What may turn out to be our biggest break however, was an invite to speak at a major tech conference in Silicon Valley a couple of months ago to 700 industry leaders. I was the only UK speaker. I’ve spoken in the States before and was approached by one of the delegates afterwards, who told me he’d flown in from the UK specifically to hear my talk and check me out. I obviously said the right things as they offered us a major contract at the end of it.

What was your worst moment?

Growing the business from a home start up to 12 staff in eight months was a challenge and we suffered with a lot of growing pains. Recruiting the right staff in such a technical field is always going to be a challenge when you are competing on an international stage.

It has been a slower process than I would have liked to establish our international credentials, but overseas speaking engagements have really helped. I’ve also written two technical textbooks, which are now being used by developers around the world.

What do you enjoy most about running the business?

Running my own show, talking to people, growing an empire and the feeling of success after a good hard day’s work. There is also nothing better than hearing the impact our solutions have on our customers’ businesses and we work very hard at relationship management.

What do you least enjoy?

I get frustrated by the red tape involved in running the business. I also have very firm views and find it difficult when people don’t agree with me. I’m learning to be more diplomatic when dealing with difficult situations.

What are your ambitions for the business?

I want us to move from being solely a services company into a product development company that sells products and licenses in the property and utility space. Over the next three years I’d like staff numbers to hit 50 and we’re looking at a turnover of £10million in 2018. When I left university I set myself a goal of running a business with turnover of £10 million within 10 years – I rather grandly called it my 10/10 vision, but it’s now possible.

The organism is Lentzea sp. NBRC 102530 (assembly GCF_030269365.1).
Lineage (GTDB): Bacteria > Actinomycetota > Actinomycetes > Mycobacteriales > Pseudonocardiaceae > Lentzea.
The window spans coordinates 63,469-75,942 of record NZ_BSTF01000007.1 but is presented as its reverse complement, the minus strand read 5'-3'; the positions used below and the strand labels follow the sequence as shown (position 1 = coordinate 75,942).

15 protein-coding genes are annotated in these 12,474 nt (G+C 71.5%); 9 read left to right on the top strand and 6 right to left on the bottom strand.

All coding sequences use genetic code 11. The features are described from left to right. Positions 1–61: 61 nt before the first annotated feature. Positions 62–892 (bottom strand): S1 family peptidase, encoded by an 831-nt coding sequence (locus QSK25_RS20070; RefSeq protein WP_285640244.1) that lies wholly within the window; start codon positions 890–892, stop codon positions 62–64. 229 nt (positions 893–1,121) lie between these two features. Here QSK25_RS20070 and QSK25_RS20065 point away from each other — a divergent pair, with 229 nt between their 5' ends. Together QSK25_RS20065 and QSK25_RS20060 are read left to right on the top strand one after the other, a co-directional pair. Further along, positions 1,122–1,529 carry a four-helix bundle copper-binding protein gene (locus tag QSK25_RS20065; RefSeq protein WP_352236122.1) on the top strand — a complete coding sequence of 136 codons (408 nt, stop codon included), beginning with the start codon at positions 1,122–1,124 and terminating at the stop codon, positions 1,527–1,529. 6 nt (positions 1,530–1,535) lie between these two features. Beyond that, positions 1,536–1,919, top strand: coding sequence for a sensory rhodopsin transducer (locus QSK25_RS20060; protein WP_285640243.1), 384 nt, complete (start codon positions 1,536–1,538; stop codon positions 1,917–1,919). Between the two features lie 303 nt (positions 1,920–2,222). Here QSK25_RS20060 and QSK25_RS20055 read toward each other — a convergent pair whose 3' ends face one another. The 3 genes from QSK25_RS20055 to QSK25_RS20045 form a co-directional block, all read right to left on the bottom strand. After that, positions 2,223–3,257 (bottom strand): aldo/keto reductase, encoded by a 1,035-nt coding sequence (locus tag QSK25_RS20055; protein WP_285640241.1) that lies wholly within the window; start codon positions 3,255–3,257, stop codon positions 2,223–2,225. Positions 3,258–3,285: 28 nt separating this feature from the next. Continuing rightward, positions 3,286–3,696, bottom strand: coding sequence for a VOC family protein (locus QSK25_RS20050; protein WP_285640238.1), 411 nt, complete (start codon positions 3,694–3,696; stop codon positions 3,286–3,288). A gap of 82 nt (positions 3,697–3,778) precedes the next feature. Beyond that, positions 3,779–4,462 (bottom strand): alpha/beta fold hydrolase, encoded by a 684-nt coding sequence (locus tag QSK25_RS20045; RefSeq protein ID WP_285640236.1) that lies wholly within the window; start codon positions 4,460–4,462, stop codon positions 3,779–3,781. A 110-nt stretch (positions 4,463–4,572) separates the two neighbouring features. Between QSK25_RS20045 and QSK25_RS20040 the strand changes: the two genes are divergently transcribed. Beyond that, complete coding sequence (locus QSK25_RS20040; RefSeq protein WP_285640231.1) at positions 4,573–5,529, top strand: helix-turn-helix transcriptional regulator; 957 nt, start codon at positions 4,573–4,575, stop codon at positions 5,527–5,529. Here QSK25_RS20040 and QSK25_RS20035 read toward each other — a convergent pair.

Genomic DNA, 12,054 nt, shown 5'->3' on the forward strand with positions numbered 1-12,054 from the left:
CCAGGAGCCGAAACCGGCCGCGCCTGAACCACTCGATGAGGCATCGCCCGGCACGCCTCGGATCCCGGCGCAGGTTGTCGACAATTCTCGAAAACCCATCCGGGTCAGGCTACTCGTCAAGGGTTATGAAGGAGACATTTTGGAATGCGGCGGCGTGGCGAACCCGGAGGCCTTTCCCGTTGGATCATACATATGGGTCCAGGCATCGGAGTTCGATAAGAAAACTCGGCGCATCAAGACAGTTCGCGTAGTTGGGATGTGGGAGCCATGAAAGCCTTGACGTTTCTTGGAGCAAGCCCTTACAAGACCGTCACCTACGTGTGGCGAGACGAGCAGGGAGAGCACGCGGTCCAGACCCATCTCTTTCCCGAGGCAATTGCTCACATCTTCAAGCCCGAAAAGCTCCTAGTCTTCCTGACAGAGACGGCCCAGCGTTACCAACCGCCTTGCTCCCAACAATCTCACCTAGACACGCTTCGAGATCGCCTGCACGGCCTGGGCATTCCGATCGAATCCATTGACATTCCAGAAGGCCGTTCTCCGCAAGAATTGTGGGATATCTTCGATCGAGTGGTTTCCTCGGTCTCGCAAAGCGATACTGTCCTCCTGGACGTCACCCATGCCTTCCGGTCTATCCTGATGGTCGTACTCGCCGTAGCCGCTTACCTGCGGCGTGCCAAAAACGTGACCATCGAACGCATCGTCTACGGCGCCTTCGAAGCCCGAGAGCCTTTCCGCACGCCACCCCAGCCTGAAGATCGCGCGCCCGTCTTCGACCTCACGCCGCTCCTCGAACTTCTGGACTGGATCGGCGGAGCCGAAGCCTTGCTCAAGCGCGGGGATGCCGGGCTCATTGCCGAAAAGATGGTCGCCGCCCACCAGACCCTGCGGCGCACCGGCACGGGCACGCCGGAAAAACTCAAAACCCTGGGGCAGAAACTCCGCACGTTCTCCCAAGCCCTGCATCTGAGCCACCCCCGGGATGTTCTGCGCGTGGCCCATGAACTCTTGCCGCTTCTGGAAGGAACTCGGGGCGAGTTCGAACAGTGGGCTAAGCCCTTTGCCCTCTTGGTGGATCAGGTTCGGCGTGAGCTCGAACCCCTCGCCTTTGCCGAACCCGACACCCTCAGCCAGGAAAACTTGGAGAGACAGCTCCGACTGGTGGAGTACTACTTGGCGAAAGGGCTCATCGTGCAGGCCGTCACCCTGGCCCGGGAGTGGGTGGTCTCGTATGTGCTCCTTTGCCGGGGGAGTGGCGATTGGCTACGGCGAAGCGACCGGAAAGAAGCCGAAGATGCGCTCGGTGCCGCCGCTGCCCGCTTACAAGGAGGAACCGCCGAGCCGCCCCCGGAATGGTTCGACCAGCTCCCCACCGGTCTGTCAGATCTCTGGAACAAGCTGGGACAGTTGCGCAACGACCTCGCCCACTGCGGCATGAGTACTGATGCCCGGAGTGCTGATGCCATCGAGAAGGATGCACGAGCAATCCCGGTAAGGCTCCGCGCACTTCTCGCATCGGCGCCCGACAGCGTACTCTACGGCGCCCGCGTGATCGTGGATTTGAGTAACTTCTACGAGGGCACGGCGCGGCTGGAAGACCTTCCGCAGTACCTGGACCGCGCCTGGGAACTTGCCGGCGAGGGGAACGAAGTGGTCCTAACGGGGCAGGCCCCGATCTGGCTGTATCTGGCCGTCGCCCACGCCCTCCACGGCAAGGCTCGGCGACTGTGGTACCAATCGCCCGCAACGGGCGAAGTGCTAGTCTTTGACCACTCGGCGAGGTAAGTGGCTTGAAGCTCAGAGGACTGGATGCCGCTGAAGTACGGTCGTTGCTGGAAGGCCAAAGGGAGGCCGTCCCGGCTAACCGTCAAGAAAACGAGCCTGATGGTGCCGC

What are your top priorities?

Building pipeline and gaining traction in our key markets; keeping an eye on our competitors and seeing where we’re different; recruitment, which isn’t easy; to give back – teaching young people about IT and business; to play a major role in positioning Scotland as a leader in the field; to produce solutions which are used across millions of homes in the UK.

What could the Westminster and/or Scottish Governments do to help?

Westminster could firm up on the legislation around Smart Metering. Uncertainty is never good in business. The Scottish Government needs to make it easier for SMEs to get grants – the application process is incredibly time consuming. Governments need to shake off an inertia to change in the public sector.

What was the most valuable lesson you learned?

In our early days we perhaps rested on our laurels after achieving some success, but quickly realised that our customers expected more of us. Managing relationships with our key stakeholders is now a massive part of our business and we have got much better at it.

How do you relax?

I’m a bit of a foodie and think Glasgow has a fantastic choice of restaurants. I live on the coast in Helensburgh and enjoy sitting in the garden with a glass of wine. I also enjoy driving and find my trips to and from the office are ideal for unwinding and thinking.